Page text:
The Art Institute of Chicago

The Art Institute of Chicago is hands down sure to be a highlight of the trip for any person to the bustling city of blues and thick pizza. The Art Institute of Chicago has a reputation as one of the destinations in the United States premiere of art, a reputation with travelers that art enthusiasts simply must agree. The famous museum is full of art from 5,000 years ago. Besides finery inside, the building exhibits a distinctive touch of Chicago by the elegance and architectural beauty, becoming a work of art in itself.

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Although it began as a combination of school-museum, currently the 1893 building is only as a place to display beautiful pieces, attractive and great art. The Art Institute of Chicago is home to such famous works as Vincent Van Gogh “The Room” by Grant Wood “American Gothic” and Pablo Picasso’s “The Old Guitarist”, to name a few.

The first floor of the museum also contains extensive ancient artifacts like a mummy head cover, a large sitting Buddha statue, and a Chinese food container tripod. It also shows the sculpture court, which has several impressive structures above the photo gallery. Always changing and expanding, the Art Institute of Chicago also has a new modern wing. The wing provides enough configuration change of the ancient art, with over eight hundred innovative artworks today. The Art Institute of Chicago also has several distinctive exhibitions, such as the miniature Thorne rooms (a maze recreations tiny house with Georgia, French, American Classic, or basically any architectural style) on the ground floor.

There is also a children’s area where children and adults can have fun tracking medieval brass rubbings, and a special exhibition space in flux in Regenstein Hall. Other features include an abbey Art Institute calm where guests can enjoy food from one of the places to eat at home, and the gift shop. The store is an impressive feat full of reprints of various artworks, like Georgia O’Keefe “Yello Hickory Leaves with Daisy” cup of coffee, or an umbrella with George Seurat’s “A Sunday on La Grande Jatte. – 1884” With all this, the Art Institute of Chicago, just has to be a place in the list of all travelers Chicago hub. The entrance fee is minimal at around $ 12, and the treasures within yourself that involve everyone.

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Centre Georges Pompidou in Paris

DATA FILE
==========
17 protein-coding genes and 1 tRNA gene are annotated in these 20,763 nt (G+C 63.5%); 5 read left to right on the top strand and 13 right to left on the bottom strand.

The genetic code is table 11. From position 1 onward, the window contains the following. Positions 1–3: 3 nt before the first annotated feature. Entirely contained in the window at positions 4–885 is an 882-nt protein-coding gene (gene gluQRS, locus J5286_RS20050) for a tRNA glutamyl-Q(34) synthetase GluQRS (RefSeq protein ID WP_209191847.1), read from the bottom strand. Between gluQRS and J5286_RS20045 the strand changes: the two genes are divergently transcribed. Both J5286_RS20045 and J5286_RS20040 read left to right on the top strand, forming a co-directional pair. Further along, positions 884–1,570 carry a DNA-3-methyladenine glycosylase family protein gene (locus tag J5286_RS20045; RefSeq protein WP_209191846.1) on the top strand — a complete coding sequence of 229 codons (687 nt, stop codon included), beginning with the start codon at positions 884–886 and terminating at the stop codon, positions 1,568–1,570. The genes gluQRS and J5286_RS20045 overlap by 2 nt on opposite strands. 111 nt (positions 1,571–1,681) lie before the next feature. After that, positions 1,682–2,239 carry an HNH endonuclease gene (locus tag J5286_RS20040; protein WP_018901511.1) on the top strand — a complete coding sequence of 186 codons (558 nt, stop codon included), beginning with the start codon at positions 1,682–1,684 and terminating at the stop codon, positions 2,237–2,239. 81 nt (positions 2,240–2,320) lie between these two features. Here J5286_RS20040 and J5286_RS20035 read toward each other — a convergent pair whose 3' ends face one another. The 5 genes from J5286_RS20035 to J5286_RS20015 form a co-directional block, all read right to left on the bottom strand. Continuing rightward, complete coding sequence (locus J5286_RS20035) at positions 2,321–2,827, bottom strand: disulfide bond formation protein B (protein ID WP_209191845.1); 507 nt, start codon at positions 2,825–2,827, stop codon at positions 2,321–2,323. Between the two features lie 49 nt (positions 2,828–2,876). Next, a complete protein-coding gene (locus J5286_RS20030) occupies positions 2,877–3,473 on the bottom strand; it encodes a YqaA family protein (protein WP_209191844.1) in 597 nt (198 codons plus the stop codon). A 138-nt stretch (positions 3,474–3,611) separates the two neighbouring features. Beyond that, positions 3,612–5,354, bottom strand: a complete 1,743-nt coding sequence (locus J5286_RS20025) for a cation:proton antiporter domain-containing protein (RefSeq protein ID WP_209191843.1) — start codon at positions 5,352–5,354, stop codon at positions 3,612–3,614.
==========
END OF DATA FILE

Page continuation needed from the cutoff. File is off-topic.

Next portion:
The world famous French Zinedine Zidane headbutt Italy’s Marco Materazzi in the final of the football World Campenato of 2006 held in Germany has inspired a giant sculpture of the artist Adel Abdessemed, temporarily located in front of the Paris Museum of Modern Art Centre George Pompidou.

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 In the last minutes of the 2006 World Cup final at the Olympiastadion in Berlin (Germany), Zidane gave a powerful header into the chest of Italian Materazzi , who had just verbally provoke a series of tricks. The Frenchman was sent off for this, on the day that he was retiring from football. Above, world champion Italy was to win in the shootout.

The title of the sculpture is “Heading” (2012). This is a bronze statue that measures more than five meters high and weighs several ton. This statue has been placed in Beaubourg Square, in front of the Centre Georges Pompidou, in the context of an exhibition of Abdessemed, opens its doors today.

Many tourists and passers stand before this statue to be photographed with the sculpture that is very realistic . It will remain there until the end of the exhibition to be held on January 7, 2013. TRTA eta is a statue that faces the tradition they always tend to commemorate the victories, no defeats . On the other hand, a smaller version of “header” was presented at David Zwirner Gallery, located in New York (United States).

This statue is part of the first major exhibition devoted to the artist Adel Abdessemed, entitled “I am innocent”, which could be seen at the Centre George Pompidou until 7th January. Born in Algeria in 1971, Adel Abdessemed left his homeland in 1994, at a time when the situation there was very violent. Today is an artists who has significant international prestige and recognition.

 

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National Museum of the US Army

Long Time Waiting, But the National Museum Of The United States Army Is Almost Here

Image Credit: Wikipedia

The United States if full of museums and memorials for those who have served in the Armed Forces. From the Vietnam Memorial to the U.S. Army Museum of Hawaii, you can find just about anything which memorializes specific conflicts or time periods of U.S. history. Until now, there has not been anything that completely memorializes the entire history of specific branch of government. Scheduled to open in 2015, the National Museum of the United States Army is set to change that.